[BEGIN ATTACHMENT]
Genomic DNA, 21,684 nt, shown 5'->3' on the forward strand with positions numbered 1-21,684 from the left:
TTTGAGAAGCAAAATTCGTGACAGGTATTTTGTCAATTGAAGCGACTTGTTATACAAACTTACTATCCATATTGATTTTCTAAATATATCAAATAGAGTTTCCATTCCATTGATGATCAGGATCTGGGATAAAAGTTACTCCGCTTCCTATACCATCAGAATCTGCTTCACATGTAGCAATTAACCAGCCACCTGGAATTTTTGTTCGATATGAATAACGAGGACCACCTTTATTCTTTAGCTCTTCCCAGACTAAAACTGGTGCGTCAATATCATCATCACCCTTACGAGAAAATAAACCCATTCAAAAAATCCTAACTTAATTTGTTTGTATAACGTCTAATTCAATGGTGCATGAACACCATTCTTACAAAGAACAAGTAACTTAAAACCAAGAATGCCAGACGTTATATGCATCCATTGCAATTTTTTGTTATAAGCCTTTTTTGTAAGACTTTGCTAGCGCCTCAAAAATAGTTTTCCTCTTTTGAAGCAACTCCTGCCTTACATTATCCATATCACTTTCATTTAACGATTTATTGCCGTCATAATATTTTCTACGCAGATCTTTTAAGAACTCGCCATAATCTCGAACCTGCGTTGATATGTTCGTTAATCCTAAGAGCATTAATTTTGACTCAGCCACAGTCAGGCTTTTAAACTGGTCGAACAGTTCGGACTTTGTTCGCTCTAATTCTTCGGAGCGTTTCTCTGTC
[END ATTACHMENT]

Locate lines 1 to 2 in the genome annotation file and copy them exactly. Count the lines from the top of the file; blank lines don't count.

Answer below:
Genomic DNA, 21,684 nt, shown 5'->3' on the forward strand with positions numbered 1-21,684 from the left:
TTTGAGAAGCAAAATTCGTGACAGGTATTTTGTCAATTGAAGCGACTTGTTATACAAACTTACTATCCATATTGATTTTCTAAATATATCAAATAGAGTTTCCATTCCATTGATGATCAGGATCTGGGATAAAAGTTACTCCGCTTCCTATACCATCAGAATCTGCTTCACATGTAGCAATTAACCAGCCACCTGGAATTTTTGTTCGATATGAATAACGAGGACCACCTTTATTCTTTAGCTCTTCCCAGACTAAAACTGGTGCGTCAATATCATCATCACCCTTACGAGAAAATAAACCCATTCAAAAAATCCTAACTTAATTTGTTTGTATAACGTCTAATTCAATGGTGCATGAACACCATTCTTACAAAGAACAAGTAACTTAAAACCAAGAATGCCAGACGTTATATGCATCCATTGCAATTTTTTGTTATAAGCCTTTTTTGTAAGACTTTGCTAGCGCCTCAAAAATAGTTTTCCTCTTTTGAAGCAACTCCTGCCTTACATTATCCATATCACTTTCATTTAACGATTTATTGCCGTCATAATATTTTCTACGCAGATCTTTTAAGAACTCGCCATAATCTCGAACCTGCGTTGATATGTTCGTTAATCCTAAGAGCATTAATTTTGACTCAGCCACAGTCAGGCTTTTAAACTGGTCGAACAGTTCGGACTTTGTTCGCTCTAATTCTTCGGAGCGTTTCTCTGTC